Chipmaker Intel on Monday launched a family of server chips featuring a technology that the company says will make most applications run up to 30% faster. Dell Computer, IBM, Hewlett-Packard, and Compaq are among the major server vendors expected to incorporate the chips in forthcoming servers. The chip, labeled Xeon, contains the guts of Intel's Pentium 4 processor.
Intel is initially selling the new Xeon to computer makers in dual-processor configurations with plans to introduce a four-processor version in the coming weeks. The chip comes in versions that run at speeds of 2.2, 2, and 1.8 GHz. Intel officials say the Xeon architecture will eventually reach speeds of 10 GHz.
The chip is paired with a new Intel chipset circuitry that lets the processor communicate with other components, which also helps boost performance. The E7500 chipset, which is compatible with DDR memory, offers twice the memory bandwidth of older systems that work with slower SDRAM memory. Server vendors are also free to package the chips with chipsets from third-party vendors.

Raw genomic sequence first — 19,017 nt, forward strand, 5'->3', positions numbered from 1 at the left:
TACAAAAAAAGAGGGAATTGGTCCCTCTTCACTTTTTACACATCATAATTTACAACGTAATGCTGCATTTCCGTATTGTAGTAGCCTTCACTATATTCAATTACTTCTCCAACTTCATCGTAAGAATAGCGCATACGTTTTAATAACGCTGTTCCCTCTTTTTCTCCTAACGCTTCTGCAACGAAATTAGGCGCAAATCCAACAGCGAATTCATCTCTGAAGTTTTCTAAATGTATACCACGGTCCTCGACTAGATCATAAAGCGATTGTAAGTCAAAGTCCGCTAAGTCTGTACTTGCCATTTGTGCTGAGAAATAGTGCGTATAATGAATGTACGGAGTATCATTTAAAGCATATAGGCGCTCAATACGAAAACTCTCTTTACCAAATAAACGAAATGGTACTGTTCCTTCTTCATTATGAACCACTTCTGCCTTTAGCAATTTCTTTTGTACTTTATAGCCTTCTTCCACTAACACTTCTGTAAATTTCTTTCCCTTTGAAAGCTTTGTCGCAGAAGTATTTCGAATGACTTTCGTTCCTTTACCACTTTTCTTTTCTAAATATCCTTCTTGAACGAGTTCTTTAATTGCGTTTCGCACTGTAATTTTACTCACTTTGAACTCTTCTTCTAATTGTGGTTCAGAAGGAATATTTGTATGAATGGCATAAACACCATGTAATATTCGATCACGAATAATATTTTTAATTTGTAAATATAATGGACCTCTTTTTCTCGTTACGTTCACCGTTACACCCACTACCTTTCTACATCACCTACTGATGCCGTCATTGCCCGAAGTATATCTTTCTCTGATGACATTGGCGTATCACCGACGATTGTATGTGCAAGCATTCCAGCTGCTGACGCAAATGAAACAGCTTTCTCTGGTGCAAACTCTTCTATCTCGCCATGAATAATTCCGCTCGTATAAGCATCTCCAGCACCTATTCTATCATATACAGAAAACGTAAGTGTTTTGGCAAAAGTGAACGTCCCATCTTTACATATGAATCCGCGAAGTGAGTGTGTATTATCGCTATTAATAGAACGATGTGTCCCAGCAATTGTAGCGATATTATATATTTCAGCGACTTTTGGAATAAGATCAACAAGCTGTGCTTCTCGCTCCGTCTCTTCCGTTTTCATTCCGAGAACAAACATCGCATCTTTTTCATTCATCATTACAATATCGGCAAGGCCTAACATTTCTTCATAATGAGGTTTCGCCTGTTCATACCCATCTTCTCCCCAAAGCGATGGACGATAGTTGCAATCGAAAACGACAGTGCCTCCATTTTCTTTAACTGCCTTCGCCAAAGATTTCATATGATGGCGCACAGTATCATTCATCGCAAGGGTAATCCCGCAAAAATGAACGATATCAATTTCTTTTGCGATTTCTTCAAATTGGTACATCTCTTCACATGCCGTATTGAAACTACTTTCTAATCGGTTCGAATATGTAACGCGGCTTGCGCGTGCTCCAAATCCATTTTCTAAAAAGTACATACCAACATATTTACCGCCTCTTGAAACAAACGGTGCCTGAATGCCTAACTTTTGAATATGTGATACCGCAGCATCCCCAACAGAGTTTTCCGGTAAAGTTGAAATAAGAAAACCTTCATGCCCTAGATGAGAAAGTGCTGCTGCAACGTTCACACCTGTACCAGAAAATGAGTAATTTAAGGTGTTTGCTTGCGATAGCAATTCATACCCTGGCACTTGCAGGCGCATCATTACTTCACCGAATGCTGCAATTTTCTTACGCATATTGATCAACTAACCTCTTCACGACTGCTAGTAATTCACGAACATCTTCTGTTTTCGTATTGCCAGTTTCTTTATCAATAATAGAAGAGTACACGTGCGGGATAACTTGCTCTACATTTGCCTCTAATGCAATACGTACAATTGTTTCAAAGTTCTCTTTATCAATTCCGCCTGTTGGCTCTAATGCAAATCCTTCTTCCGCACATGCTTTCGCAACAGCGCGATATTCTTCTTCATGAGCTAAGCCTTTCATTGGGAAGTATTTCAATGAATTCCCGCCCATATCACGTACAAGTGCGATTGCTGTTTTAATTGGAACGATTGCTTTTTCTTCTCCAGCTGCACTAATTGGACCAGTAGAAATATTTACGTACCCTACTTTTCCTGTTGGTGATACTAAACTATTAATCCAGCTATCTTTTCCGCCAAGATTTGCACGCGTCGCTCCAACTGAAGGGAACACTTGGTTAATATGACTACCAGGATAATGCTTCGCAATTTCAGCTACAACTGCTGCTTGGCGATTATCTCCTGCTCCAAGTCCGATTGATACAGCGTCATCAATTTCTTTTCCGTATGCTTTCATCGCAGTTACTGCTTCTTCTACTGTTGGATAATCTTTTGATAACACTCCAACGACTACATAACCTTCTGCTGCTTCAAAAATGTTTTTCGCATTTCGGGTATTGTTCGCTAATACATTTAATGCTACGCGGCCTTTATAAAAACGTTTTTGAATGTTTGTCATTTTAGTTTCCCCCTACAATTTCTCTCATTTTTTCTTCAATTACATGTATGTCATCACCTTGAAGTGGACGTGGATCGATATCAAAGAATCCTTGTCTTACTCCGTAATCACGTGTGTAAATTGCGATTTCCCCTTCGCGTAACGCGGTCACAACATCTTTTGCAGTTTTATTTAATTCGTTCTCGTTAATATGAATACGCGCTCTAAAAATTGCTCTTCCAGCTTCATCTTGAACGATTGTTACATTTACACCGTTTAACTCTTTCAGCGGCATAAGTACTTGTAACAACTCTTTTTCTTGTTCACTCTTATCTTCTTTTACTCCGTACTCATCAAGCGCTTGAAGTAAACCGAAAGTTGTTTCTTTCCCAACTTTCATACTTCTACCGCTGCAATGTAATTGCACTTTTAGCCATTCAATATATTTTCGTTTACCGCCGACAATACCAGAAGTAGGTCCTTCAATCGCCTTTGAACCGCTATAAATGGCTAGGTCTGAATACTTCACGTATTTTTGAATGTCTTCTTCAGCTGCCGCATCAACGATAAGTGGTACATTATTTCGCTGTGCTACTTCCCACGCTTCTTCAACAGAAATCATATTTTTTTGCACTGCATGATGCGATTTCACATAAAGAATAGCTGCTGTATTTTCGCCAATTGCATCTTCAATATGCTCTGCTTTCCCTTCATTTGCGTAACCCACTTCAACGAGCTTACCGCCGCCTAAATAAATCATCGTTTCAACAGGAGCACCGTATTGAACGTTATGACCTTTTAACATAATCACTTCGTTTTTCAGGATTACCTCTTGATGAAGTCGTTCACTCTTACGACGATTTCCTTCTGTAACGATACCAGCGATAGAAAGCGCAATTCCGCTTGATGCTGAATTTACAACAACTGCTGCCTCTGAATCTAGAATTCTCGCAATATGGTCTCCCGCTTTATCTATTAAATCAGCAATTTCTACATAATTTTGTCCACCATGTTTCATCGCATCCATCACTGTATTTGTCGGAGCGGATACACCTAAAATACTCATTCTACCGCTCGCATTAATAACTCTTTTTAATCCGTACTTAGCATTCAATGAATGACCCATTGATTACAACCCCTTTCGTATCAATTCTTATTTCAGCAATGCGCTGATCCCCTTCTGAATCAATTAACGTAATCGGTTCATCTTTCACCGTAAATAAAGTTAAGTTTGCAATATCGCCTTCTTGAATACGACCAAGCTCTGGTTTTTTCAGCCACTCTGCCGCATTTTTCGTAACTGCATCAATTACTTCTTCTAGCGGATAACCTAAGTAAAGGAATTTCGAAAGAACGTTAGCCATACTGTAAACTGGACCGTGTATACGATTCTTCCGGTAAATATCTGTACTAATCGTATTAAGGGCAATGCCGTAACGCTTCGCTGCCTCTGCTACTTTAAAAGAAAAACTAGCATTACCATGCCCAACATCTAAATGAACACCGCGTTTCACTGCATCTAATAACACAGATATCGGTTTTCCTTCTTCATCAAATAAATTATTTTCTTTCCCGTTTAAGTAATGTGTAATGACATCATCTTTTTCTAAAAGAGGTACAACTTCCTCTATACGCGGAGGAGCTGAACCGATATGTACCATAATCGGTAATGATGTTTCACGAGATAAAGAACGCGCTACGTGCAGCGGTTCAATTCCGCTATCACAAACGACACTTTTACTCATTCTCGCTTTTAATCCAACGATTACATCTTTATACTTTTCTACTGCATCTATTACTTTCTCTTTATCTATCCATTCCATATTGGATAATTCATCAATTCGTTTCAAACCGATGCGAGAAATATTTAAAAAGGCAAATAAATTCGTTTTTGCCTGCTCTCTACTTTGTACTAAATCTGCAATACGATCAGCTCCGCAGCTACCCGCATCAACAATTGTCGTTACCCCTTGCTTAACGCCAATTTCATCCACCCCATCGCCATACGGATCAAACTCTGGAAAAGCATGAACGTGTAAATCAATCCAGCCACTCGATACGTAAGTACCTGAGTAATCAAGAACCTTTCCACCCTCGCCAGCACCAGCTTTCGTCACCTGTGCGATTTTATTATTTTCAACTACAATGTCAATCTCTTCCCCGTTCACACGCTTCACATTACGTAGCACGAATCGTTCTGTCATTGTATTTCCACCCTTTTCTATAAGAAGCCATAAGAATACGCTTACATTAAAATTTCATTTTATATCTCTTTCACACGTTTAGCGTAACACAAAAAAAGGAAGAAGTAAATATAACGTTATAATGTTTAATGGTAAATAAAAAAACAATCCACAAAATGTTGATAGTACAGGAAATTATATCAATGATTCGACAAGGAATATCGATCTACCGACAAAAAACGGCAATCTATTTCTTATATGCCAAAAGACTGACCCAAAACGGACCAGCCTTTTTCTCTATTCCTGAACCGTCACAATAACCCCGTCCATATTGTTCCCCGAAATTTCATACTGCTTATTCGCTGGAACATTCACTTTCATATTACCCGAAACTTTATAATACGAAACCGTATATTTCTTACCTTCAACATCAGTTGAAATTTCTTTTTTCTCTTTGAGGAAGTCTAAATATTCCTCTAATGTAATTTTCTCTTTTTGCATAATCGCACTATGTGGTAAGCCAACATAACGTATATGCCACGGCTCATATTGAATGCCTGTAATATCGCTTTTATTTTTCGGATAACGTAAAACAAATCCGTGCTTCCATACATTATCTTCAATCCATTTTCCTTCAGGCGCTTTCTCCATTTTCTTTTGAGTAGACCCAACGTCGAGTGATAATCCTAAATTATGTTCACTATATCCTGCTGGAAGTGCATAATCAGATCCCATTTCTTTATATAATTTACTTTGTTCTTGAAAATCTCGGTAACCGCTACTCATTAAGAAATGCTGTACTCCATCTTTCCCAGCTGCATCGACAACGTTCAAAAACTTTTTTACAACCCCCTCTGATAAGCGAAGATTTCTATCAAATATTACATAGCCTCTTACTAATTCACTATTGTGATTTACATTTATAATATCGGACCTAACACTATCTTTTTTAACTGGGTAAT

The new technology, known as Hyper-Threading, makes a single processor appear as two to an application that has been designed to recognize it, leading to faster performance, according to Intel. Two processors would appear as four. Hyper-Threading also lets a chip more effectively manage incoming data from different applications, continuously switching from one set of instructions to the other. Intel says a number of software developers, including Microsoft, have pledged support for Hyper-Threading.